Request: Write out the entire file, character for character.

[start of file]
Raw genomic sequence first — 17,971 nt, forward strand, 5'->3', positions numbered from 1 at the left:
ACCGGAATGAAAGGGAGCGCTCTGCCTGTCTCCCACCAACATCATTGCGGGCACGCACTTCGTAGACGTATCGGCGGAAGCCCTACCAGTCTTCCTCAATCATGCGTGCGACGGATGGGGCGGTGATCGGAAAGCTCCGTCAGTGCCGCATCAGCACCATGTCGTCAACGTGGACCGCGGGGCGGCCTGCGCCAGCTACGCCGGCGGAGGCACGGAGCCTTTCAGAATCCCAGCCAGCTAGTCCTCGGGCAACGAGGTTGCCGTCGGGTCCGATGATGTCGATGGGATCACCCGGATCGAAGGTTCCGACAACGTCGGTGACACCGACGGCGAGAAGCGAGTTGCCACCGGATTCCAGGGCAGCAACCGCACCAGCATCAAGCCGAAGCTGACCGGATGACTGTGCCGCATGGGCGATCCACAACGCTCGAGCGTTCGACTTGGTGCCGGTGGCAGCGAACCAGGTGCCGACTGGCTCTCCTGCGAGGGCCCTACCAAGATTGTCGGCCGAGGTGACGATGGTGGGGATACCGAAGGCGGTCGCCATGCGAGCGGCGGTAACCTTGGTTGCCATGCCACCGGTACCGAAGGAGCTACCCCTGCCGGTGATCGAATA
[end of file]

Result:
Raw genomic sequence first — 17,971 nt, forward strand, 5'->3', positions numbered from 1 at the left:
ACCGGAATGAAAGGGAGCGCTCTGCCTGTCTCCCACCAACATCATTGCGGGCACGCACTTCGTAGACGTATCGGCGGAAGCCCTACCAGTCTTCCTCAATCATGCGTGCGACGGATGGGGCGGTGATCGGAAAGCTCCGTCAGTGCCGCATCAGCACCATGTCGTCAACGTGGACCGCGGGGCGGCCTGCGCCAGCTACGCCGGCGGAGGCACGGAGCCTTTCAGAATCCCAGCCAGCTAGTCCTCGGGCAACGAGGTTGCCGTCGGGTCCGATGATGTCGATGGGATCACCCGGATCGAAGGTTCCGACAACGTCGGTGACACCGACGGCGAGAAGCGAGTTGCCACCGGATTCCAGGGCAGCAACCGCACCAGCATCAAGCCGAAGCTGACCGGATGACTGTGCCGCATGGGCGATCCACAACGCTCGAGCGTTCGACTTGGTGCCGGTGGCAGCGAACCAGGTGCCGACTGGCTCTCCTGCGAGGGCCCTACCAAGATTGTCGGCCGAGGTGACGATGGTGGGGATACCGAAGGCGGTCGCCATGCGAGCGGCGGTAACCTTGGTTGCCATGCCACCGGTACCGAAGGAGCTACCCCTGCCGGTGATCGAATA